Friday, April 8, 2016

We the People

With Antonin Scalia's death, the subsequent 4-4 split on the union case, and the twists and turns in the Little Sisters of the Poor case, I've been thinking about Scalia and his approach to constitutional law. Scalia was what is termed an "originalist". That means, when interpreting the constitution, the interpretation should be based on what a reasonable person living at the time of its adoption would have declared the ordinary meaning of the text to be.

Scalia defends originalism in this article:
“My burden is not to show that originalism is perfect, but that it beats the other alternatives, and that, believe me, is not difficult,” Scalia said.
Even the most ardent non-originalist will have to resort to historical inquiry at times to understand legal concepts like the writ of habeas corpus or cases of admiralty, he said. 
Scalia pointed to District of Columbia v. Heller, a 2008 Supreme Court case in which several D.C. residents challenged the District’s ban on handguns and restrictions on other firearms. Defenders of the law said the right to “bear arms” as outlined in the Second Amendment had an exclusively military meaning, but a 5-4 majority in the Supreme Court showed the meaning was different by looking at historical texts. 
The right to have arms for personal use for self-defense was regarded as one of the fundamental rights of Englishmen, Scalia said. 
The prologue of the Second Amendment, “a well-regulated militia being necessary for the defense of a free state,” could not be reconciled with the personal right to keep and bear arms unless one had the historical knowledge behind it. In England “the Stuart kings in had destroyed the people’s militia by disarming those whom they disfavored.” 
Critics of originalism exaggerate the difficulty of determining original meaning, Scalia said... But in most cases, especially controversial ones, the originalist point of view is clear, Scalia said. No provision of the Constitution guaranteed the right to abortion, homosexual sodomy or assisted suicide, and nothing prohibited the death penalty, he said.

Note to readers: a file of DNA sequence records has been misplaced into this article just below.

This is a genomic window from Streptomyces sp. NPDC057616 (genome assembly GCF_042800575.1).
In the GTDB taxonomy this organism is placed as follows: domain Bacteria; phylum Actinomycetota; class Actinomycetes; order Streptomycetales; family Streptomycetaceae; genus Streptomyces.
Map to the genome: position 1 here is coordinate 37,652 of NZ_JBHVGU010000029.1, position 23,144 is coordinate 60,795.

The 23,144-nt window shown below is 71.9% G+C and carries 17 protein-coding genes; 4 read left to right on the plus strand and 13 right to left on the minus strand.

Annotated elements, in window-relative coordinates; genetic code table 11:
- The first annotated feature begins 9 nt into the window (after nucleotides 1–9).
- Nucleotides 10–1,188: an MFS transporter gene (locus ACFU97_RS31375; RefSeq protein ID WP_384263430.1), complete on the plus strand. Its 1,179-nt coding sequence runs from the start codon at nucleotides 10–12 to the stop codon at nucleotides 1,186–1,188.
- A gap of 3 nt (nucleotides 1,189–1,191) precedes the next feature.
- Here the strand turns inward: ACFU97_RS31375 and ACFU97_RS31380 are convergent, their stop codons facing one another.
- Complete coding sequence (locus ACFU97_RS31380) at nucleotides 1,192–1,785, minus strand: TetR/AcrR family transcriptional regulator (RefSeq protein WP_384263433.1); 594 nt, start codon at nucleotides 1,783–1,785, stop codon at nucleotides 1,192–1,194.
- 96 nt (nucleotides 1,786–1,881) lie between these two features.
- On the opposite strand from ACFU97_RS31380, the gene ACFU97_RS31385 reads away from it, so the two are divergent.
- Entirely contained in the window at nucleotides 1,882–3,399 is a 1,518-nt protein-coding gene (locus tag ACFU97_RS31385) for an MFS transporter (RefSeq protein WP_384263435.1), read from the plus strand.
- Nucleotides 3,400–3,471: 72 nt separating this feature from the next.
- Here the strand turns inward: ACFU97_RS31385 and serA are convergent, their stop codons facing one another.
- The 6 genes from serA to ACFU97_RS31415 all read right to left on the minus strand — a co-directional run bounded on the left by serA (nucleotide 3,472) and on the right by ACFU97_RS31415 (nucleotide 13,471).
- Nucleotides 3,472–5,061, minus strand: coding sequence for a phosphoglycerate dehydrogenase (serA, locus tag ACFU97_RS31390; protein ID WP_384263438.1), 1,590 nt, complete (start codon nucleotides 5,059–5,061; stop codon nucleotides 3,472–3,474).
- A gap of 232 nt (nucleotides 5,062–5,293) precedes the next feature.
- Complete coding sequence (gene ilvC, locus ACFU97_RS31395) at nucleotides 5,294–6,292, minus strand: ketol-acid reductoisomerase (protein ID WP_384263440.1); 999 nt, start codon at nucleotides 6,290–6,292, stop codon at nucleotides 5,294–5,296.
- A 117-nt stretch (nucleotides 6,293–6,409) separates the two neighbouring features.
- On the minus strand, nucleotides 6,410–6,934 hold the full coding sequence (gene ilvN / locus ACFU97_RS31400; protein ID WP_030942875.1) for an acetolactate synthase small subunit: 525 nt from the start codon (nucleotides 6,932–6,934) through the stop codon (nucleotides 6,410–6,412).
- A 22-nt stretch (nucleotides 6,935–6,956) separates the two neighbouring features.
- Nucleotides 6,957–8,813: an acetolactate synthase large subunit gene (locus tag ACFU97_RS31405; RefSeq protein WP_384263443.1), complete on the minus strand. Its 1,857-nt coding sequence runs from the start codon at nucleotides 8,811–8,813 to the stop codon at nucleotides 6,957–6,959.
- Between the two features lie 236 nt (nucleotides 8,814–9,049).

“All these questions pose enormous difficulty for non-originalists, who must agonize over what the modern Constitution ought to mean with regard to each of these subjects, and then agonize over the very same questions five or 10 years later, because times change,” he said.
...and there's the rub, and in my mind the best argument in favor of originalism, regardless of which side of which issue you are on. If the Constitution means what we think it ought to mean, instead of what it says, then we no longer have a republic. We have a "democracy" where only nine people get to vote. We are never more than several votes away from tyranny, and American citizens have no rights except those granted to them by five justices.

If, on the other hand, we fix the Constitution with regard to what it says, we have a republic, where rights are guaranteed b law. But what about cases where the Constitution is legitimately wrong? What about things it never mentioned?

First off, the Constitution is about limiting federal powers, not about being a litmus test for every law and every issue. Where it is mute, the states or the people have the right to decide for themselves. Making issues constitutional is a bad idea. Justice Scalia once said in an interview:
Certainly the Constitution does not require discrimination on the basis of sex. The only issue is whether it prohibits it. It doesn't. Nobody ever thought that that's what it meant. Nobody ever voted for that. If the current society wants to outlaw discrimination by sex, hey we have things called legislatures, and they enact things called laws. You don't need a constitution to keep things up-to-date. All you need is a legislature and a ballot box. You don't like the death penalty anymore, that's fine. You want a right to abortion? There's nothing in the Constitution about that. But that doesn't mean you cannot prohibit it. Persuade your fellow citizens it's a good idea and pass a law. That's what democracy is all about. It's not about nine superannuated judges who have been there too long, imposing these demands on society.
And where the Constitution si flat out wrong we are still ot in a hole. Consider the nineteenth amendment. The states have the right, under the Constitution, to decide who can and cannot vote. At one point some states allowed women to vote and some did not. On this point the Constitution was mute. How was the issue solved? By installing judges and justices who magically found "implied" rights for women to vote? No, they went and ratified an amendment:
The right of citizens of the United States to vote shall not be denied or abridged by the United States or by any State on account of sex.
Congress shall have power to enforce this article by appropriate legislation.
Had they not done so, and instead relied on justices to settle the matter, the rights of women would depend on the good will of five individuals, and that right could be overturned by a future administration installing justices who would magically find some different view.

Instead, we have a written amendment which guarantees women's rights regardless of what people think about it.

Today we have a runaway court, which finds all sorts of implied rights. If those rights are to be real, and not just the opinion of five people, we need to stop the tide of judicial activism and do things "the right way."


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